Having linked BAP1 mutations to familial mesothelioma, we next sequenced BAP1 (17 exons/introns/promoter) in 26 germline DNAs from sporadic mesothelioma patients. All of them had reported asbestos exposure to the treating physician, although these claims were not verified by lung content or mineralogical analyses. Two of 26 had BAP1 deletions: c.1832delC in exon 13 (p.P572fsX3) and c.2008-2011delTACT in exon 14 (p.Y627fsX9) (Supplementary Table 1). Both mutations result in a frameshift leading to a stop codon upstream of the region encoding the BAP1 nuclear localization signal (Fig. 2b). When we investigated whether anything was unique about these two patients, we found that each had been treated for uveal melanoma 1 or 6 years before being diagnosed with mesothelioma. Of the remaining 24 sporadic mesotheliomas, none had uveal melanoma. Tumor DNA was available from 18 of the 26 sporadic mesothelioma patients: DNA sequencing revealed truncating BAP1 mutations in 4/18 (22%) tumors (Fig. 4a); BAP1 alterations in these tumors were supported by immunoblot analyses (Fig. 4b). Also, 7/12 mesothelioma cell lines tested showed loss of BAP1 expression (Supplementary Fig. 5a). Re-expression of BAP1 in BAP1-deficient mesothelioma cells markedly decreased colony-forming ability (Supplementary Fig. 5b), consistent with BAP1’s known role in regulating tumor cell proliferation and viability15,16.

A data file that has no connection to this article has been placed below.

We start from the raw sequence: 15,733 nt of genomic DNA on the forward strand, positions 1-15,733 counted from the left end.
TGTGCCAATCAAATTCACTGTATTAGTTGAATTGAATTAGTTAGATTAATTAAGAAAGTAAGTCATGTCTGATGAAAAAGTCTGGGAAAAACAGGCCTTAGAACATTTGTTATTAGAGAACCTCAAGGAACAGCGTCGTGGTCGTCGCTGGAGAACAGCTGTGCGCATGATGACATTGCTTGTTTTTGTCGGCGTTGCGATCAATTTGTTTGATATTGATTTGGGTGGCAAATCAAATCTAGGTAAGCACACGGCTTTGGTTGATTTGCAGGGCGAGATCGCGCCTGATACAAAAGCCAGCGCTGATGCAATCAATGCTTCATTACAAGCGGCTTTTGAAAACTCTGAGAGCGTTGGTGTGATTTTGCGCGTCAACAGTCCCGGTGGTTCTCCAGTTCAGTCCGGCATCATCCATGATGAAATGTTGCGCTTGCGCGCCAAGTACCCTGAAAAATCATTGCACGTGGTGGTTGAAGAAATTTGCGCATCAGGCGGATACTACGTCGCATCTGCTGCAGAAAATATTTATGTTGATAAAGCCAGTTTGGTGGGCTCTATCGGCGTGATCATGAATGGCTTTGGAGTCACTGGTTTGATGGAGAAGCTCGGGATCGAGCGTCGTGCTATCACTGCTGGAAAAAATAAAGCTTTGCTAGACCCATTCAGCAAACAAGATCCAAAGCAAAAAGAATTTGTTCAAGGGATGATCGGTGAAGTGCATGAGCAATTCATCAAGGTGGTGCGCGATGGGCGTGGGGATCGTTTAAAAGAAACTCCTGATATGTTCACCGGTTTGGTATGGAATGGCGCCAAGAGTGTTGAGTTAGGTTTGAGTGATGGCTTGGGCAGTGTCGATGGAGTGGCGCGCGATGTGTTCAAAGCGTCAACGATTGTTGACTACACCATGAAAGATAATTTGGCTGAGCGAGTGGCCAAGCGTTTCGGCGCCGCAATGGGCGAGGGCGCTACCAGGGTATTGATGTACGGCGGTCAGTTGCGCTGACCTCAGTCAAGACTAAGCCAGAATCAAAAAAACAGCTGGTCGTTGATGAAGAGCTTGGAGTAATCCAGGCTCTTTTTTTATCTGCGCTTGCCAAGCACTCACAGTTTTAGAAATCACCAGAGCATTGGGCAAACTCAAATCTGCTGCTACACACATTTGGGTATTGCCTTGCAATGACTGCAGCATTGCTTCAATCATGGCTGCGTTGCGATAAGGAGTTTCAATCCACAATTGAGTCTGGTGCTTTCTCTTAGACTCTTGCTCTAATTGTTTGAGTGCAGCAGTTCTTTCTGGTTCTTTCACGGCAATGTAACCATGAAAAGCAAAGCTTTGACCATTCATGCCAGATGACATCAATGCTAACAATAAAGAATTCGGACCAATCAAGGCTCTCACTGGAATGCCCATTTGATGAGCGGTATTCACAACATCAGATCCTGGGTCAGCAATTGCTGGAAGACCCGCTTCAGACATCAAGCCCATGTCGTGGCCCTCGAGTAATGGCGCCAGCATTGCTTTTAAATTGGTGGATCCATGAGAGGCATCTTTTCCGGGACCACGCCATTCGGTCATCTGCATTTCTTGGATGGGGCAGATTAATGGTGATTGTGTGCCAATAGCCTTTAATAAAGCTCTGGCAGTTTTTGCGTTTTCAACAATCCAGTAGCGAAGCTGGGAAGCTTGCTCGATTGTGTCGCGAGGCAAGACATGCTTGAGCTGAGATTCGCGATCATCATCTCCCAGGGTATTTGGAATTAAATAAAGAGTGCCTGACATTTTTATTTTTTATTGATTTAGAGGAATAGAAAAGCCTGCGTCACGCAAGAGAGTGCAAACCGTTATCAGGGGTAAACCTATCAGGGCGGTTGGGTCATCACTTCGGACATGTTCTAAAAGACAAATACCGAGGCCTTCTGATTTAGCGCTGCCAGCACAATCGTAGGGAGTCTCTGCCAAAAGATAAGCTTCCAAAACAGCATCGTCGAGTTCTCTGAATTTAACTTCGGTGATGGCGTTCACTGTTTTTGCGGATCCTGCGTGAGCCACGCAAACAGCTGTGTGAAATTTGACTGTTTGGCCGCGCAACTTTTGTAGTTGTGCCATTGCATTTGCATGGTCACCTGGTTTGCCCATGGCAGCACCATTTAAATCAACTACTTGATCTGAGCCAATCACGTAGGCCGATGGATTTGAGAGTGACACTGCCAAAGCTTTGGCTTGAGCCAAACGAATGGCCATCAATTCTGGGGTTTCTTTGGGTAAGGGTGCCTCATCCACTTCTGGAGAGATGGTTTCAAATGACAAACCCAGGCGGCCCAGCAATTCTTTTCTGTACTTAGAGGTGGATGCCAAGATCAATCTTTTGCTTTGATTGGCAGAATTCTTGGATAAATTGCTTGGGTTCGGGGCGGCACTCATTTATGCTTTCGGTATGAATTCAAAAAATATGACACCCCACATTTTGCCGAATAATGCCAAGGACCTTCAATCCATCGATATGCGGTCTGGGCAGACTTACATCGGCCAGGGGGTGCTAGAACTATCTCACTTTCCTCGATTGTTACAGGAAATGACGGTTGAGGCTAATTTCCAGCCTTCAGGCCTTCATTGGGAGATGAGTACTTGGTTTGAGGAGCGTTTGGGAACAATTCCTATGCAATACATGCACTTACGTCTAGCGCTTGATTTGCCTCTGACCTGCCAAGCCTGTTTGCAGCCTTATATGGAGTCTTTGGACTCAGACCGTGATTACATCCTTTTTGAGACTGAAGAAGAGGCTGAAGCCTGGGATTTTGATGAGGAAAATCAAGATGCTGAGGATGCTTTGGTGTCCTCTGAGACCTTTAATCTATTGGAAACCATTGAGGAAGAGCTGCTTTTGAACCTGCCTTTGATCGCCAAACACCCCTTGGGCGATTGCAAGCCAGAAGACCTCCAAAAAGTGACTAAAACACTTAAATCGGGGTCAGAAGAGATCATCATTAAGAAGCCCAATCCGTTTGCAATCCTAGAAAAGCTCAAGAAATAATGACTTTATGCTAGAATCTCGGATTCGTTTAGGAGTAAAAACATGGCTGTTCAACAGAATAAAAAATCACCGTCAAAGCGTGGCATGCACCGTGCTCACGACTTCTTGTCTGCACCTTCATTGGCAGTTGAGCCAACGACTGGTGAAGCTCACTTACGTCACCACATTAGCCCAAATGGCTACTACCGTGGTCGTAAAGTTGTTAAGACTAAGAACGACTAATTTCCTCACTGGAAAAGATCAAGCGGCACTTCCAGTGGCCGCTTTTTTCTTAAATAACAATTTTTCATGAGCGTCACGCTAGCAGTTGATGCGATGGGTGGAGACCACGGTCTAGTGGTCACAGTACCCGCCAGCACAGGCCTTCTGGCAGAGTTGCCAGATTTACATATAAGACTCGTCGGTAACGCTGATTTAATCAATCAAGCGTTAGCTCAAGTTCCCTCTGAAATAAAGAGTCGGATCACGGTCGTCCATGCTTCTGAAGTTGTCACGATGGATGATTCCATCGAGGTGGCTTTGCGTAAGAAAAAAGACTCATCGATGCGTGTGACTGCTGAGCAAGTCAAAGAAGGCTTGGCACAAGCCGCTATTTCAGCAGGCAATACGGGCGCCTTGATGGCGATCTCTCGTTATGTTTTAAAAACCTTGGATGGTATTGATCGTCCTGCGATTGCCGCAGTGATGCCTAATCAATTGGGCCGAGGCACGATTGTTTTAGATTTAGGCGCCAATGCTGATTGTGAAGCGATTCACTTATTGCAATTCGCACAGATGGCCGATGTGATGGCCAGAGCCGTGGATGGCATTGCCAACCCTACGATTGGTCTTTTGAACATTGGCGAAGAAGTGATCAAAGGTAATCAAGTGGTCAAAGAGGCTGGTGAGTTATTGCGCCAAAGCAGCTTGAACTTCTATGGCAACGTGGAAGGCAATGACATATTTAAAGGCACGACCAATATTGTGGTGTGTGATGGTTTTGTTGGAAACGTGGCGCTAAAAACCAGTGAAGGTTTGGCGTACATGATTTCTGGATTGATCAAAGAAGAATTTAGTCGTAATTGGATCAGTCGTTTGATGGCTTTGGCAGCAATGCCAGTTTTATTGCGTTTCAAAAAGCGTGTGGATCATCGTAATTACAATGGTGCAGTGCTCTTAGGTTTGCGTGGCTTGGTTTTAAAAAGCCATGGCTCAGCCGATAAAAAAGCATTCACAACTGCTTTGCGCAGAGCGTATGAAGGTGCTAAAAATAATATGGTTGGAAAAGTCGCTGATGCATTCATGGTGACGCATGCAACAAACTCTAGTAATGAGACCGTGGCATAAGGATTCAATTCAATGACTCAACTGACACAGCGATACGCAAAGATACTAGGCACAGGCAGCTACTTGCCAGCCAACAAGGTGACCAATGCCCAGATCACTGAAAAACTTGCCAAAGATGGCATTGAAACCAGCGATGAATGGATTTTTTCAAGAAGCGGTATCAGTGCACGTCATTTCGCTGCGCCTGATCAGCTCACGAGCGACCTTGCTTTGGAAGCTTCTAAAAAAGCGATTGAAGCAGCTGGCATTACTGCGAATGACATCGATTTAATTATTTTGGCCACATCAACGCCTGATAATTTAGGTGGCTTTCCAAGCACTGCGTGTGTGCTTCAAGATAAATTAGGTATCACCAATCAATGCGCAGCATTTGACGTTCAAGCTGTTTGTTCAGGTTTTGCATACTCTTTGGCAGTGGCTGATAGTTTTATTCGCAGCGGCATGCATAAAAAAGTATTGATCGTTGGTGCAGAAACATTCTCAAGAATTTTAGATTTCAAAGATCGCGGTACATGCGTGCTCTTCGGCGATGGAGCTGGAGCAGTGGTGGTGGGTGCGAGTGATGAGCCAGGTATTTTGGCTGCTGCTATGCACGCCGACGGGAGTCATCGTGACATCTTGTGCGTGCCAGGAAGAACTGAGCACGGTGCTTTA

Frequent somatic mutations of BAP1 were reported in metastasizing uveal melanomas, with one case having a germline mutation19. An association between uveal melanoma, breast and ovarian cancer has been proposed20. Neither study uncovered any mesothelioma, possibly because those patients were not exposed to asbestos. A paper published while our manuscript was being reviewed reported somatic BAP1 mutations in 23% of sporadic mesotheliomas21, which concurs with our findings in sporadic tumors. In addition, and most importantly, we demonstrate the presence of germline BAP1 mutations in members of U.S. families that experience an extremely high incidence of mesothelioma, in spite of very modest exposure to asbestos; thus, our results point to BAP1 as the first reported gene that may modulate mineral fiber carcinogenesis. Furthermore, we show that BAP1 mutations are associated with a novel hereditary cancer syndrome that predisposes to mesothelioma, uveal melanoma and potentially other cancers. The incidence of uveal melanoma is 5-7/106 in the U.S.22, similar to mesothelioma1. Therefore, it is exceedingly unlikely that the occurrence of both malignancies in the same individual would occur by chance, e.g., if we assume the two diseases are independent and the joint probability (estimated at 36 per trillion per year) follows a binomial distribution, then the likelihood of three (or more) cases appearing in the U.S. (population ~310 million) per year is 2.3 × 10−7.